Discovery of Fossils:Paleontologists can tell a great deal about an extinct animal from its fossilized bones or teeth, but reading the fossil record is not easy. For one thing, the very formation of a fossil depends a good deal on chance; the fossil record contains remains of only a small proportion of all the animals and plants that ever lived. Chance also plays a large role in the discovery of fossils, although paleontologist often knows on the basis of geological evidence where fossils of a particular age might be found.
Rock that was laid down millions of years ago will be visible only if uplift reveals it or erosion has removed what was laid down over it. In addition, fossils are often fragmented or damaged, and judgments about what the organism looked like may be based on one or just a few pieces. Although, we can tell the age of a fossil with some accuracy, methods of dating are not always exact enough for the paleontologist to determine whether a fossil is older than, contemporaneous with, or more recent than other fossils. For this reason too, evolutionary lines are difficult to trace. A further complication is an artificial one: the problem of taxonomy, or classification.
Over the period that paleontologists have been discovering primate remains, different assumptions haveguided scientists in making judgments about the taxonomic status of fossils. Even when paleontologists agree in theory, they often have honest differences of opinion about the status of a fossil. After all, we cannot conclude without doubt that two similar fossil forms belonged to separate species, because we cannot know whether or not they interbred. Importance of Fossils:Despite all these problems, fossils do provide a wealth of information. In studying primate evolution paleontologists ask two basic questions as they examine an animal fossil: What was the animal’s means of food-getting? And what was its means of locomotion? Often the answers to both questions can be determined from a few fragments of bone or teeth. Much of the evidence for primate evolution comes from teeth, which along with jaws are the most common animal parts to be preserved as fossils.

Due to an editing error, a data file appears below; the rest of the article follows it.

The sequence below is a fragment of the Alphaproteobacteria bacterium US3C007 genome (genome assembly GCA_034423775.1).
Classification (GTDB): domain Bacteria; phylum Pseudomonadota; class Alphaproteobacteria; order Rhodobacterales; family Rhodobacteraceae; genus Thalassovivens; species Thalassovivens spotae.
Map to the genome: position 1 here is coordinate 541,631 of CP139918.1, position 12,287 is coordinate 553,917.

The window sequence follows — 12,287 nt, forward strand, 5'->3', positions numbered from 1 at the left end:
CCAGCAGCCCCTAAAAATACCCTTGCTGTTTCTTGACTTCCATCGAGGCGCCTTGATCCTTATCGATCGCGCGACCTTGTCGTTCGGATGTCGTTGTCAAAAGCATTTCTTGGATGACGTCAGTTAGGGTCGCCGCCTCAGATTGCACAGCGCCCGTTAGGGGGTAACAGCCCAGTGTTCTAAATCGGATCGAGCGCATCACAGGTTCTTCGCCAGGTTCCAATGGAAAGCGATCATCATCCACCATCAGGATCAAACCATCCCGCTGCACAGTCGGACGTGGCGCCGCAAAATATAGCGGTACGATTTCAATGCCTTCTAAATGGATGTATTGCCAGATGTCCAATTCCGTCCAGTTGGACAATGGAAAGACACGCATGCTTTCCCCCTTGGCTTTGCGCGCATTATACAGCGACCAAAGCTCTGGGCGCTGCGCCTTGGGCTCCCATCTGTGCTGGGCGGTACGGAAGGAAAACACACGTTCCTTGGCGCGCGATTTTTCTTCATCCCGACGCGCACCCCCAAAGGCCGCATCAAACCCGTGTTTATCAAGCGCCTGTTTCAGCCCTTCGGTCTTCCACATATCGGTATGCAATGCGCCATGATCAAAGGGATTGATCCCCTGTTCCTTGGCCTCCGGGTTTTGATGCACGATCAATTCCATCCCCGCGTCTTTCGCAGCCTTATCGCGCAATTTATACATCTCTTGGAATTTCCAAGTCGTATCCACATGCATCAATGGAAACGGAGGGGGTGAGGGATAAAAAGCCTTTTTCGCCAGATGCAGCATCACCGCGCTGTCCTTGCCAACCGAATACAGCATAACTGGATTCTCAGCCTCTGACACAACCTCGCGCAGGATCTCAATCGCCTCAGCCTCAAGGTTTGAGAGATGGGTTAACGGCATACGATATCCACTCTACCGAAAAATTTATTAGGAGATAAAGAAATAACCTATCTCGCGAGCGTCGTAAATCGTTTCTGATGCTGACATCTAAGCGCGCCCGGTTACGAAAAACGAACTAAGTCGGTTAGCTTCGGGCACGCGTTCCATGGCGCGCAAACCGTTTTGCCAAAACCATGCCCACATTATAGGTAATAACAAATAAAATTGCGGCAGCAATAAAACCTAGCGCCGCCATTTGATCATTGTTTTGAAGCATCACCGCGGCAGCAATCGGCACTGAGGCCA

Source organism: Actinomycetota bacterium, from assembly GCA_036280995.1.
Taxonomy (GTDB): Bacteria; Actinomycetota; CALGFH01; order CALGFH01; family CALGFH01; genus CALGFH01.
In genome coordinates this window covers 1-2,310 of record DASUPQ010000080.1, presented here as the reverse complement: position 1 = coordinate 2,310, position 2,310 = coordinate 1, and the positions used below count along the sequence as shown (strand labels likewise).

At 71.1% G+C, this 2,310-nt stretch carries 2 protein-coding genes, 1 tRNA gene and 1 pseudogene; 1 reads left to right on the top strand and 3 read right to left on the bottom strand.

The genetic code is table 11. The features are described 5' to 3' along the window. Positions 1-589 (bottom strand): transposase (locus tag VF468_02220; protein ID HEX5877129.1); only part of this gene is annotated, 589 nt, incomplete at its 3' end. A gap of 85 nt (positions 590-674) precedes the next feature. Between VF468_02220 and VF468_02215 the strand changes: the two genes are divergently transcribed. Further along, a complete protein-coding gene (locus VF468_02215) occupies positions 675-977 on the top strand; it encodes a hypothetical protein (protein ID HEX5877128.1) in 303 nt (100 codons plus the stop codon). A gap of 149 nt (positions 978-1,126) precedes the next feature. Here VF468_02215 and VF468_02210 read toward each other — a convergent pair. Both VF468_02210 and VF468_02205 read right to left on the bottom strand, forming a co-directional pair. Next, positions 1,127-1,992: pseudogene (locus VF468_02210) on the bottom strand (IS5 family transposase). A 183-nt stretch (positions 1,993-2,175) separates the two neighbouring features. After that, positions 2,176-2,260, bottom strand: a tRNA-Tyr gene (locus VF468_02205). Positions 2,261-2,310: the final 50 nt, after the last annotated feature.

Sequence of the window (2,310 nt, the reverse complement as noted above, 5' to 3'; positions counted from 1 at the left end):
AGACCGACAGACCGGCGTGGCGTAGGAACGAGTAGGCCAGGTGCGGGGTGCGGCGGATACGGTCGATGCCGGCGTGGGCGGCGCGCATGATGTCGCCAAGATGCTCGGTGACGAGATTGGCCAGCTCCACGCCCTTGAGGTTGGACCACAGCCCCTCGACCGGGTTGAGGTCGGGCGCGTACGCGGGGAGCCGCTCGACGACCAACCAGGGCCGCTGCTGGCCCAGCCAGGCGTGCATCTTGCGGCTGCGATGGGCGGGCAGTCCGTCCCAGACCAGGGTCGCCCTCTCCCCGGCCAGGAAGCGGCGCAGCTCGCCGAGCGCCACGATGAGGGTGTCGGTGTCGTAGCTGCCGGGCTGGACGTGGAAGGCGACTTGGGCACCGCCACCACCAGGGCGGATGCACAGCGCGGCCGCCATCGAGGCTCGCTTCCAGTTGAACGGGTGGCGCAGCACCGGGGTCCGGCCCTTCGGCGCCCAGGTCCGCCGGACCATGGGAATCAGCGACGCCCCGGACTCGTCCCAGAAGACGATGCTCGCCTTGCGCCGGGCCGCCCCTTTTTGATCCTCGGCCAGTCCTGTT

Animals vary in dentition, the number and kinds of teeth they have, their size, and their arrangement in the mouth. Dentition provides clues to evolutionary relationships because animals with similar evolutionary histories often have similar teeth. Dentition also suggests the relative size of an animal and often offers clues about its diet. Paleontologist can tell much about an animal’s posture and locomotion from fragments of its skeleton.
They can often judge whether the animal was a brachiated and whether it walked on all fours (Quadrupedalism) or upright (bimetallism). The bone structure also tells much about the soft tissues. The form and size of muscles can be estimated by marks found on the bones to which the, muscles were attached. Finally, fragments of the skull or vertebrae provide clues about the proportions and structure of the brain and spinal cord. From such evidence, scientists can tell whether areas of the brain associated with vision, or smell, or memory were large or small.